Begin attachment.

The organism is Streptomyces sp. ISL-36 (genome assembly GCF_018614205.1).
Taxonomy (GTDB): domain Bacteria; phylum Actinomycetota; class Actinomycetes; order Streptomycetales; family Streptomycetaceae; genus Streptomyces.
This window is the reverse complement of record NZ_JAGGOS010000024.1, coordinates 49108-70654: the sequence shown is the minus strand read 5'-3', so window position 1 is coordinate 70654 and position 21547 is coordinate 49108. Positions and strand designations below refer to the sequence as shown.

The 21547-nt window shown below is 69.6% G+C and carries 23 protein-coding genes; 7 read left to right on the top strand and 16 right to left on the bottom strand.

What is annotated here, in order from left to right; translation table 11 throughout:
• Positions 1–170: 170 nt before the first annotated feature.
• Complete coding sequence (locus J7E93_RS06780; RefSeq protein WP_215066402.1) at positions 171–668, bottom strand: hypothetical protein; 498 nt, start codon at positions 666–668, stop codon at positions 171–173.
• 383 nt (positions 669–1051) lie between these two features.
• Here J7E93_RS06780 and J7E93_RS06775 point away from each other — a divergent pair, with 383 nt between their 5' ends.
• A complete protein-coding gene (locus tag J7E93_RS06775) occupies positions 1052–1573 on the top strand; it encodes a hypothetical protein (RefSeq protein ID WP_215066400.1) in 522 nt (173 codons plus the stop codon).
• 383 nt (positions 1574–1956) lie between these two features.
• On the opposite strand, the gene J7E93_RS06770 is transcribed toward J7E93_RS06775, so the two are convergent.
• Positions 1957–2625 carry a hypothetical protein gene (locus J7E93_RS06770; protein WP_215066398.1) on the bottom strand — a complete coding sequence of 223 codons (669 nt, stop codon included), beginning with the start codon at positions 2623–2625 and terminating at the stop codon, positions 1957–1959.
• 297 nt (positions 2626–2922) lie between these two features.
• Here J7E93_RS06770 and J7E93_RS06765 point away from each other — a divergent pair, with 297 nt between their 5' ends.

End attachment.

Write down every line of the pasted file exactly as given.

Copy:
The organism is Streptomyces sp. ISL-36 (genome assembly GCF_018614205.1).
Taxonomy (GTDB): domain Bacteria; phylum Actinomycetota; class Actinomycetes; order Streptomycetales; family Streptomycetaceae; genus Streptomyces.
This window is the reverse complement of record NZ_JAGGOS010000024.1, coordinates 49108-70654: the sequence shown is the minus strand read 5'-3', so window position 1 is coordinate 70654 and position 21547 is coordinate 49108. Positions and strand designations below refer to the sequence as shown.

The 21547-nt window shown below is 69.6% G+C and carries 23 protein-coding genes; 7 read left to right on the top strand and 16 right to left on the bottom strand.

What is annotated here, in order from left to right; translation table 11 throughout:
• Positions 1–170: 170 nt before the first annotated feature.
• Complete coding sequence (locus J7E93_RS06780; RefSeq protein WP_215066402.1) at positions 171–668, bottom strand: hypothetical protein; 498 nt, start codon at positions 666–668, stop codon at positions 171–173.
• 383 nt (positions 669–1051) lie between these two features.
• Here J7E93_RS06780 and J7E93_RS06775 point away from each other — a divergent pair, with 383 nt between their 5' ends.
• A complete protein-coding gene (locus tag J7E93_RS06775) occupies positions 1052–1573 on the top strand; it encodes a hypothetical protein (RefSeq protein ID WP_215066400.1) in 522 nt (173 codons plus the stop codon).
• 383 nt (positions 1574–1956) lie between these two features.
• On the opposite strand, the gene J7E93_RS06770 is transcribed toward J7E93_RS06775, so the two are convergent.
• Positions 1957–2625 carry a hypothetical protein gene (locus J7E93_RS06770; protein WP_215066398.1) on the bottom strand — a complete coding sequence of 223 codons (669 nt, stop codon included), beginning with the start codon at positions 2623–2625 and terminating at the stop codon, positions 1957–1959.
• 297 nt (positions 2626–2922) lie between these two features.
• Here J7E93_RS06770 and J7E93_RS06765 point away from each other — a divergent pair, with 297 nt between their 5' ends.